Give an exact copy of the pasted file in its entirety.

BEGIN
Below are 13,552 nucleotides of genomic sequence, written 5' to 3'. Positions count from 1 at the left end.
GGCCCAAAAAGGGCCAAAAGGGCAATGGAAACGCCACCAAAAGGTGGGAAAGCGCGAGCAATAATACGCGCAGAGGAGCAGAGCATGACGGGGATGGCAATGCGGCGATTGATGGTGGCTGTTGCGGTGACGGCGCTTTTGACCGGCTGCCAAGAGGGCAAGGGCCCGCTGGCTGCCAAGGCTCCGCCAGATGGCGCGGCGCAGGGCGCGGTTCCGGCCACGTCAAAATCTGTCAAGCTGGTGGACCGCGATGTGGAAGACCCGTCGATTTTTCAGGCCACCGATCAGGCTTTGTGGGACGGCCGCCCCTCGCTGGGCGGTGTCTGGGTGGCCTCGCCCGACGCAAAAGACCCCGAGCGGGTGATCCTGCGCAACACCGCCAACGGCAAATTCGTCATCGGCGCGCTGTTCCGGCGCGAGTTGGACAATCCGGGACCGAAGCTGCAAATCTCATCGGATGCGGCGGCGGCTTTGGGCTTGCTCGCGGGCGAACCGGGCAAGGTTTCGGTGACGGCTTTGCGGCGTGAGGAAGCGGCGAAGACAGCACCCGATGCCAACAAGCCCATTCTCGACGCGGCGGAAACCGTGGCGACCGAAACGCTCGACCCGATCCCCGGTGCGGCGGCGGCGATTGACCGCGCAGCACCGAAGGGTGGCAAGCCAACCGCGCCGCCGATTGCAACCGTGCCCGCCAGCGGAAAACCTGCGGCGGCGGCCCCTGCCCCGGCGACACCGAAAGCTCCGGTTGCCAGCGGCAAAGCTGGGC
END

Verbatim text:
Below are 13,552 nucleotides of genomic sequence, written 5' to 3'. Positions count from 1 at the left end.
GGCCCAAAAAGGGCCAAAAGGGCAATGGAAACGCCACCAAAAGGTGGGAAAGCGCGAGCAATAATACGCGCAGAGGAGCAGAGCATGACGGGGATGGCAATGCGGCGATTGATGGTGGCTGTTGCGGTGACGGCGCTTTTGACCGGCTGCCAAGAGGGCAAGGGCCCGCTGGCTGCCAAGGCTCCGCCAGATGGCGCGGCGCAGGGCGCGGTTCCGGCCACGTCAAAATCTGTCAAGCTGGTGGACCGCGATGTGGAAGACCCGTCGATTTTTCAGGCCACCGATCAGGCTTTGTGGGACGGCCGCCCCTCGCTGGGCGGTGTCTGGGTGGCCTCGCCCGACGCAAAAGACCCCGAGCGGGTGATCCTGCGCAACACCGCCAACGGCAAATTCGTCATCGGCGCGCTGTTCCGGCGCGAGTTGGACAATCCGGGACCGAAGCTGCAAATCTCATCGGATGCGGCGGCGGCTTTGGGCTTGCTCGCGGGCGAACCGGGCAAGGTTTCGGTGACGGCTTTGCGGCGTGAGGAAGCGGCGAAGACAGCACCCGATGCCAACAAGCCCATTCTCGACGCGGCGGAAACCGTGGCGACCGAAACGCTCGACCCGATCCCCGGTGCGGCGGCGGCGATTGACCGCGCAGCACCGAAGGGTGGCAAGCCAACCGCGCCGCCGATTGCAACCGTGCCCGCCAGCGGAAAACCTGCGGCGGCGGCCCCTGCCCCGGCGACACCGAAAGCTCCGGTTGCCAGCGGCAAAGCTGGGC